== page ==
By NewsDesk @infectiousdiseasenews
The Centers for Disease Control and Prevention (CDC) and public health officials in several states report investigating an outbreak of Salmonella infections linked to contact with live poultry, such as chicks and ducklings, in backyard flocks.
About 1/3 of the cases were in children younger than 5 years of age.
Epidemiologic evidence shows that contact with backyard poultry (such as chicks and ducklings) is the likely source of this outbreak.
People can get sick from Salmonella from touching live poultry or their environment. Birds carrying the bacteria can appear healthy and clean.
Spring and summer are always popular times for people to purchase chicks, ducklings, and other live poultry. As people tend to their new flocks, increases in Salmonella infections linked to live poultry are usually reported.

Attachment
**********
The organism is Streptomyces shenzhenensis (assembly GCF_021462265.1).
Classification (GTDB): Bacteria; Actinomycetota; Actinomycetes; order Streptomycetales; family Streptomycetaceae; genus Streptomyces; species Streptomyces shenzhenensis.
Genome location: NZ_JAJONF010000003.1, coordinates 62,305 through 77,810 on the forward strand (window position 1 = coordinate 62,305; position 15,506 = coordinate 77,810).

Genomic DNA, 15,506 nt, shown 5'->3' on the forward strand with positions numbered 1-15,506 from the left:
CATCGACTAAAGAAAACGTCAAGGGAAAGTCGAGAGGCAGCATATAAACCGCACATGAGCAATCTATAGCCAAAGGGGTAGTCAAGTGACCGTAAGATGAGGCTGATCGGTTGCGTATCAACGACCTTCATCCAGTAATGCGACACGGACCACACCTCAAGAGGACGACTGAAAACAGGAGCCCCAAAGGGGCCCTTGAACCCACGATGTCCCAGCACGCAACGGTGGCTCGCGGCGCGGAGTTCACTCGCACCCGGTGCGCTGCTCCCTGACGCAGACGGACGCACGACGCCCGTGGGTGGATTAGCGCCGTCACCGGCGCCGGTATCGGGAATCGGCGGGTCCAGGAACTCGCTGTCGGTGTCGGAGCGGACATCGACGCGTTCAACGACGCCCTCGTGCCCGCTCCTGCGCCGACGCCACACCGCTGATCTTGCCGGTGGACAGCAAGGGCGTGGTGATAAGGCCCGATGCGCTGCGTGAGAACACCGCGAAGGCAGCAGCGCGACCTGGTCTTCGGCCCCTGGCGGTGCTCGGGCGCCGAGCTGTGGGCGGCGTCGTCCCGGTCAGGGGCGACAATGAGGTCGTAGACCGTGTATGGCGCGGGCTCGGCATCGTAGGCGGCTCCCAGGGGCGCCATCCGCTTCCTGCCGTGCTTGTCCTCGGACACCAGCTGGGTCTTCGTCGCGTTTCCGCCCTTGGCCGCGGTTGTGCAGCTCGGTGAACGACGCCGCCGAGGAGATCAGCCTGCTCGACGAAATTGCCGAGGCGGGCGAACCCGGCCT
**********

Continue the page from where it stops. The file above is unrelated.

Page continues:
Most people infected with Salmonella develop diarrhea, fever, and stomach cramps 6 hours to 6 days after being exposed to the bacteria.
The illness usually lasts 4 to 7 days, and most people recover without treatment.
In some people, the illness may be so severe that the patient is hospitalized. Salmonella infection may spread from the intestines to the bloodstream and then to other parts of the body.
Children younger than 5, adults 65 and older, and people with weakened immune systems are more likely to have severe illness.
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